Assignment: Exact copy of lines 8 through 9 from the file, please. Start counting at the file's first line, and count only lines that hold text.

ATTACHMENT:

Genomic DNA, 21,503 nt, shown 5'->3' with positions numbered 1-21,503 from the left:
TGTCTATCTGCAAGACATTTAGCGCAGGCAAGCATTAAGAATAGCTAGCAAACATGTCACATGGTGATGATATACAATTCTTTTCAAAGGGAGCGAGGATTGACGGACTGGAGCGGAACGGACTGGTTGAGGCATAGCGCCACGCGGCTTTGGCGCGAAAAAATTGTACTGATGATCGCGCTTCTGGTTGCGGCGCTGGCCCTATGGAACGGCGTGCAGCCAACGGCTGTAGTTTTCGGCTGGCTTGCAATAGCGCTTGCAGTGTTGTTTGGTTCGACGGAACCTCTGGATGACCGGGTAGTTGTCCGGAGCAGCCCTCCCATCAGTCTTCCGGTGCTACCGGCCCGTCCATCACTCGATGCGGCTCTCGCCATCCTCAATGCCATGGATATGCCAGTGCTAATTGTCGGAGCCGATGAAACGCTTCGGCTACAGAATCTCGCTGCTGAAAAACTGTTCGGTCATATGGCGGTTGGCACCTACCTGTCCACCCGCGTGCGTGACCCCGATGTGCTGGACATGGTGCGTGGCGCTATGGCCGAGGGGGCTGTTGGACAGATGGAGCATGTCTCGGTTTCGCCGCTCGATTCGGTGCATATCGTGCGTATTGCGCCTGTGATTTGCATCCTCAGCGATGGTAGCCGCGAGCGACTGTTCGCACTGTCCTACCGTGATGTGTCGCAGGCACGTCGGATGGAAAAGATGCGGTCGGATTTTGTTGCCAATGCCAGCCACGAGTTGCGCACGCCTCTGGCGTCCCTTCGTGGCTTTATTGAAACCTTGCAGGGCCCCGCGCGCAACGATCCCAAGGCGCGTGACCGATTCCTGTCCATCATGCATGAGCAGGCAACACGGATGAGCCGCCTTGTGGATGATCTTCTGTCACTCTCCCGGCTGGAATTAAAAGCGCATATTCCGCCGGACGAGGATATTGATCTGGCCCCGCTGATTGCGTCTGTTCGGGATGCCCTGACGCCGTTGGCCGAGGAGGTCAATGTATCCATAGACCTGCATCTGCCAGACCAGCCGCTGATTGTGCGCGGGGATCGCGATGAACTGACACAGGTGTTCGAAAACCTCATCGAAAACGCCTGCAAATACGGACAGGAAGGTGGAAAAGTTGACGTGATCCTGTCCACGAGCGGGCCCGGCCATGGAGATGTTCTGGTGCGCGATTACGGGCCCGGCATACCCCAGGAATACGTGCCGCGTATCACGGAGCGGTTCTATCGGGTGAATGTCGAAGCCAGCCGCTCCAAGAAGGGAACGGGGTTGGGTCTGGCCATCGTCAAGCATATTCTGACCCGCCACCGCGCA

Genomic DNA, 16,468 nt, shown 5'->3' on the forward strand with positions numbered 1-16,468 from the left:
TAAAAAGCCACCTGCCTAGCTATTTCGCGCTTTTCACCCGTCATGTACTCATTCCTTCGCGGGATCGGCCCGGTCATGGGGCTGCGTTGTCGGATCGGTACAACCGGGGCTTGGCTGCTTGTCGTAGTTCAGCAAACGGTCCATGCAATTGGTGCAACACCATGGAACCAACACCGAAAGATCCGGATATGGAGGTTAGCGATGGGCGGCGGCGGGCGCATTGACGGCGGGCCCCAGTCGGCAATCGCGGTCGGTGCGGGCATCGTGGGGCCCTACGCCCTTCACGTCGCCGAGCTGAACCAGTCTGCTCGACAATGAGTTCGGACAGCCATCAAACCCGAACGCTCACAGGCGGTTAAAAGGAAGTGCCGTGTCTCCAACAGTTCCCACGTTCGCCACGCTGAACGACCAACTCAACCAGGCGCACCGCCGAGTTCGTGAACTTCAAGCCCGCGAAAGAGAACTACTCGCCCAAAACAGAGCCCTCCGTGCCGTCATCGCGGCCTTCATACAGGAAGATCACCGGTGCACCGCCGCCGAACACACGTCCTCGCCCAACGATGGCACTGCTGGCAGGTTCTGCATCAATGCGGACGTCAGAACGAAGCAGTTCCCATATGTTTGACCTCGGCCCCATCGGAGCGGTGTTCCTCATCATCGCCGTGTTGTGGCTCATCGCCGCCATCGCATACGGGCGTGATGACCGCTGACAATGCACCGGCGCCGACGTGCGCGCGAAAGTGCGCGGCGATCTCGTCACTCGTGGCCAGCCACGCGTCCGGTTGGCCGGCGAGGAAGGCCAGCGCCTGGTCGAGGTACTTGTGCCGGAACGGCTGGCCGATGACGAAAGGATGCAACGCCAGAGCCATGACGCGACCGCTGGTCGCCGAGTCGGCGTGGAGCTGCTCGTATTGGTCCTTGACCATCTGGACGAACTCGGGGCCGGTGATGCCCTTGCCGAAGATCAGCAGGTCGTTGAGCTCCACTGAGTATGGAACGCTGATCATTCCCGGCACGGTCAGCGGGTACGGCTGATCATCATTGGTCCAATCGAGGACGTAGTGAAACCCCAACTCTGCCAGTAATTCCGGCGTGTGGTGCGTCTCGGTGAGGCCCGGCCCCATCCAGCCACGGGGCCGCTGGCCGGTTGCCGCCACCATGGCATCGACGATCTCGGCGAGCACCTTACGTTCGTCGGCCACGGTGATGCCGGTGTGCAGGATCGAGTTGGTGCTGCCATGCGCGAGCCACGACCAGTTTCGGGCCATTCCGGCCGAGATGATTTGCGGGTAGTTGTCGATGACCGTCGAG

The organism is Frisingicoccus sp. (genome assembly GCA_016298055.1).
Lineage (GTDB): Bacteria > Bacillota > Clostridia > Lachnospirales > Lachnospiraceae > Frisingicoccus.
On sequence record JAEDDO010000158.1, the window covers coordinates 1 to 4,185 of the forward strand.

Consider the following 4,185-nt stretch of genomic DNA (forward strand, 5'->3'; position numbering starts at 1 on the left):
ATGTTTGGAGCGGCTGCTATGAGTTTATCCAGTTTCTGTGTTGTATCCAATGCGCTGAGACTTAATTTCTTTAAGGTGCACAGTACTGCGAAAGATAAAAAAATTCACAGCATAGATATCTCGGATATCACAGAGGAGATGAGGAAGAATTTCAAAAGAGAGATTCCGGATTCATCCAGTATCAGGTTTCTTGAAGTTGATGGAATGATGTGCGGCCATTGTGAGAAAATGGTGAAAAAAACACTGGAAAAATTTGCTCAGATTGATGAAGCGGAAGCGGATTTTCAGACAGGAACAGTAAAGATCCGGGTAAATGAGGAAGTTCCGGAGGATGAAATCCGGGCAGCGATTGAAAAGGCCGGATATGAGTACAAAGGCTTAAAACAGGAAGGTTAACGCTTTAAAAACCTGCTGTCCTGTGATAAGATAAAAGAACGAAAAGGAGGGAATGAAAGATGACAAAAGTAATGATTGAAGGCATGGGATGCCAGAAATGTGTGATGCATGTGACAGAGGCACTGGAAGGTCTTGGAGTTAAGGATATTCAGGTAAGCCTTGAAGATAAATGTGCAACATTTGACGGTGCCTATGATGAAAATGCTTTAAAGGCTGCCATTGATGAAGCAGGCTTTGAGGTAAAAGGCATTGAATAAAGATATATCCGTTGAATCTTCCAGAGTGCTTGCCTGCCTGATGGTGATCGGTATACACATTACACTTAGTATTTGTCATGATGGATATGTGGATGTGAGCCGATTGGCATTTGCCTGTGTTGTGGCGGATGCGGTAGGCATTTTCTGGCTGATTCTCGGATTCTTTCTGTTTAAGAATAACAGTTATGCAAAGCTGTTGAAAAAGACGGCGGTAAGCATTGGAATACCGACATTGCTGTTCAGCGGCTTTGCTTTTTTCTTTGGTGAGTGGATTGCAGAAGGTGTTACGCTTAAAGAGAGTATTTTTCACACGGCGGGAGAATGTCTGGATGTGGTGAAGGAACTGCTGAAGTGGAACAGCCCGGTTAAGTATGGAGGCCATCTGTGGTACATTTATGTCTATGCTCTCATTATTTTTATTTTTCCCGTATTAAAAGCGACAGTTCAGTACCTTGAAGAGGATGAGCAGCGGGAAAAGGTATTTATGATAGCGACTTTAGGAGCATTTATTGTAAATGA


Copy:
Consider the following 4,185-nt stretch of genomic DNA (forward strand, 5'->3'; position numbering starts at 1 on the left):
ATGTTTGGAGCGGCTGCTATGAGTTTATCCAGTTTCTGTGTTGTATCCAATGCGCTGAGACTTAATTTCTTTAAGGTGCACAGTACTGCGAAAGATAAAAAAATTCACAGCATAGATATCTCGGATATCACAGAGGAGATGAGGAAGAATTTCAAAAGAGAGATTCCGGATTCATCCAGTATCAGGTTTCTTGAAGTTGATGGAATGATGTGCGGCCATTGTGAGAAAATGGTGAAAAAAACACTGGAAAAATTTGCTCAGATTGATGAAGCGGAAGCGGATTTTCAGACAGGAACAGTAAAGATCCGGGTAAATGAGGAAGTTCCGGAGGATGAAATCCGGGCAGCGATTGAAAAGGCCGGATATGAGTACAAAGGCTTAAAACAGGAAGGTTAACGCTTTAAAAACCTGCTGTCCTGTGATAAGATAAAAGAACGAAAAGGAGGGAATGAAAGATGACAAAAGTAATGATTGAAGGCATGGGATGCCAGAAATGTGTGATGCATGTGACAGAGGCACTGGAAGGTCTTGGAGTTAAGGATATTCAGGTAAGCCTTGAAGATAAATGTGCAACATTTGACGGTGCCTATGATGAAAATGCTTTAAAGGCTGCCATTGATGAAGCAGGCTTTGAGGTAAAAGGCATTGAATAAAGATATATCCGTTGAATCTTCCAGAGTGCTTGCCTGCCTGATGGTGATCGGTATACACATTACACTTAGTATTTGTCATGATGGATATGTGGATGTGAGCCGATTGGCATTTGCCTGTGTTGTGGCGGATGCGGTAGGCATTTTCTGGCTGATTCTCGGATTCTTTCTGTTTAAGAATAACAGTTATGCAAAGCTGTTGAAAAAGACGGCGGTAAGCATTGGAATACCGACATTGCTGTTCAGCGGCTTTGCTTTTTTCTTTGGTGAGTGGATTGCAGAAGGTGTTACGCTTAAAGAGAGTATTTTTCACACGGCGGGAGAATGTCTGGATGTGGTGAAGGAACTGCTGAAGTGGAACAGCCCGGTTAAGTATGGAGGCCATCTGTGGTACATTTATGTCTATGCTCTCATTATTTTTATTTTTCCCGTATTAAAAGCGACAGTTCAGTACCTTGAAGAGGATGAGCAGCGGGAAAAGGTATTTATGATAGCGACTTTAGGAGCATTTATTGTAAATGA